Hi, Julie. I have no doubt that Ami will have an Eskimo name before long! I am so glad that you and your family are finding the blog helpful and/or interesting. Maybe one day you'll come to Atqasuk for a visit? Thanks for commenting! :)

Anonymous said...

While I would love to see Ami (and Atqasuk!) while she's there, I think the cost is prohibitive. I'll have to enjoy it from afar. I believe Ami has been given a Cherokee name from our mom; I know I have, but not sure if Ami knows hers.... I wonder if knowing Ami's Cherokee heritage would be helpful in connecting to the Inupiak people?

Kimberlee said...

Well, I understand about the cost being prohibitive, but don't give up on the idea of visiting altogether. You never know when a great ticket deal might pop up! Ami has never mentioned the Cherokee aspect of her background. Of course, we haven't had much time for in-depth conversing yet! Whether that heritage might create a connection with the Inupiat people...that's an interesting thought. I'm really not sure. It's definitely something she could be open to. :)

Johnny said...

I am sure that my pronunciation of your "Eskimo" name in no way sounds like the Inupiaq pronunciation...Guess I will just keep on calling you Kim which in my personal language means FRIEND :)

Kimberlee said...

Isn't that funny? Apparently, Kim and Johnny mean the same thing! :)
No, wait, now that I think of it...I'm pretty sure Johnny translates as "really WONDERFUL friend!" I miss ya!

Oh, and by the way, here's a (rough) pronunciation aid, although, with all your years as a first grade teacher...I'll bet you had it on your own! :)


Steve said...

Hey. I like your Duck-o-meter. Who needs Super Doppler?

Karen said...

I love this story. I'm sure you feel quite special to be given an eskimo name. I would.

Kimberlee said...

Yeah, Steve, it's cutting-edge technology! I thoroughly expect to receive a call from NOAA or the National Weather Service any day now. You just never know where a thing like this will end up! :)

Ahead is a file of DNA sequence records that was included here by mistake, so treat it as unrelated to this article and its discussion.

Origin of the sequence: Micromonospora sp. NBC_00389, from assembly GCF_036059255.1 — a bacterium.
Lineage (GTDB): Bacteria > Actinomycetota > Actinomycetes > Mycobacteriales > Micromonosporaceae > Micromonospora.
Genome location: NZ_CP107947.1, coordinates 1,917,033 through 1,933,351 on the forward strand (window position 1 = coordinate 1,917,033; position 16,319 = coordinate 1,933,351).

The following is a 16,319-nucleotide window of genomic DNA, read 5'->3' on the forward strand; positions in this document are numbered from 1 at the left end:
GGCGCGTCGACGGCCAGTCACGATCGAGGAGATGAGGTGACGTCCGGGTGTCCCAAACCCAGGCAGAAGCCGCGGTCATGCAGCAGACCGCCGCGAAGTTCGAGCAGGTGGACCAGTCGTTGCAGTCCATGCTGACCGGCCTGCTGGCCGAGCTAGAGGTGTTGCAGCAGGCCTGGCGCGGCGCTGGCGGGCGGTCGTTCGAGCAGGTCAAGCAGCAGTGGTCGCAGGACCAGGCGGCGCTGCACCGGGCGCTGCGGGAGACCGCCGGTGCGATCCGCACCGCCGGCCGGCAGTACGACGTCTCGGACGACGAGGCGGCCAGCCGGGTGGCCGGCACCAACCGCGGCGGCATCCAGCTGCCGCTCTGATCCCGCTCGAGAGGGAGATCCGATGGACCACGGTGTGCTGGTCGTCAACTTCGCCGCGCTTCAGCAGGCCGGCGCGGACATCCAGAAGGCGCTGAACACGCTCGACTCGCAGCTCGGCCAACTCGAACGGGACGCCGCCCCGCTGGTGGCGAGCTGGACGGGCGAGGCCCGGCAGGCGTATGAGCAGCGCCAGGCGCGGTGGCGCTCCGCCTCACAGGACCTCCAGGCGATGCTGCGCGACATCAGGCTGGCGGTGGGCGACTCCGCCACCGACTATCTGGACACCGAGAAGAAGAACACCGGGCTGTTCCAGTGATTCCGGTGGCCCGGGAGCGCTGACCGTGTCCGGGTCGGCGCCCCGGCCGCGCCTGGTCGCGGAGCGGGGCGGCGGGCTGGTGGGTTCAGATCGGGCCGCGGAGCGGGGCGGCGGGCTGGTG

Kimberlee said...

Hi, Karen! Thanks so much for stopping by and taking the time to comment. The truth is, anyone can have an Eskimo name. The Inupiat people seem quite happy with the idea of sharing their culture. What really WAS an honor, in my mind, was that my name was chosen by an elder. I think there is something powerful about having a name bestowed upon you rather than choosing it for yourself. Do you know what I mean?

Anonymous said...

My son, Derek, found your blog and sent me the link. Our family lived in Attqasuk from 1983 - 1989 (and Barrow from 1992-1995). Please tell Johnny and everyone in Atqasuk "hello" from the Shepard family. It is a wonderful place to live and learn! Hopefully the boys and I will be able to visit again some day!
Linda Shepard

Kimberlee said...

Hi, Linda! Nice to meet you! I have heard of you and your family and I've seen photos from that time as well. I'm sure in some ways a lot has changed since you were here. Then, there is no doubt that MUCH has stayed exactly the same. I mentioned to Mel that I heard from you and he said to tell you that, although Gail didn't become a teacher, their oldest daughter is graduating in education next year! That's exciting! Where are you living now? Where are your boys? How in the world did your son find my blog???? :) Thanks for taking the time to say hello! Please be in touch anytime.

Anonymous said...

Good to hear back from you - I have been busy and neglected to check your site! I am living in Moscow, ID (and working at the UI in records management). My son, Derek is attending Harvard for his masters degree. He keeps in touch with a lot of the kids in Barrow (they went to middle school there)and may have found your blog that way - I am not sure (he is more internet savy than I!). His twin, Bret is getting his masters at St. Mary's college in Moraga, CA. Are Mel and Gail living in Atqasuk now? Haven't seen them since our Anchorage days and their kids were VERY young then! Yes, I am sure much has changed as well as stayed the same there (it has here too, I was born and raised in this area and it is very small town too).

Bryce said...

What an interesting blog and especially fascinating post!

If you're interested, I found this great website in the Iñupiak language that I think you might enjoy exploring: Iñupiak wiki browser

Kimberlee said...

Hey, thanks Bryce! I'll definitely check out that link. I've never seen anything like it before. :)

Anonymous said...

Hi, How is 'qannik' pronounced? Is it Ka-Nick or Qwa-nick or something else?
Dee from Atlanta, GA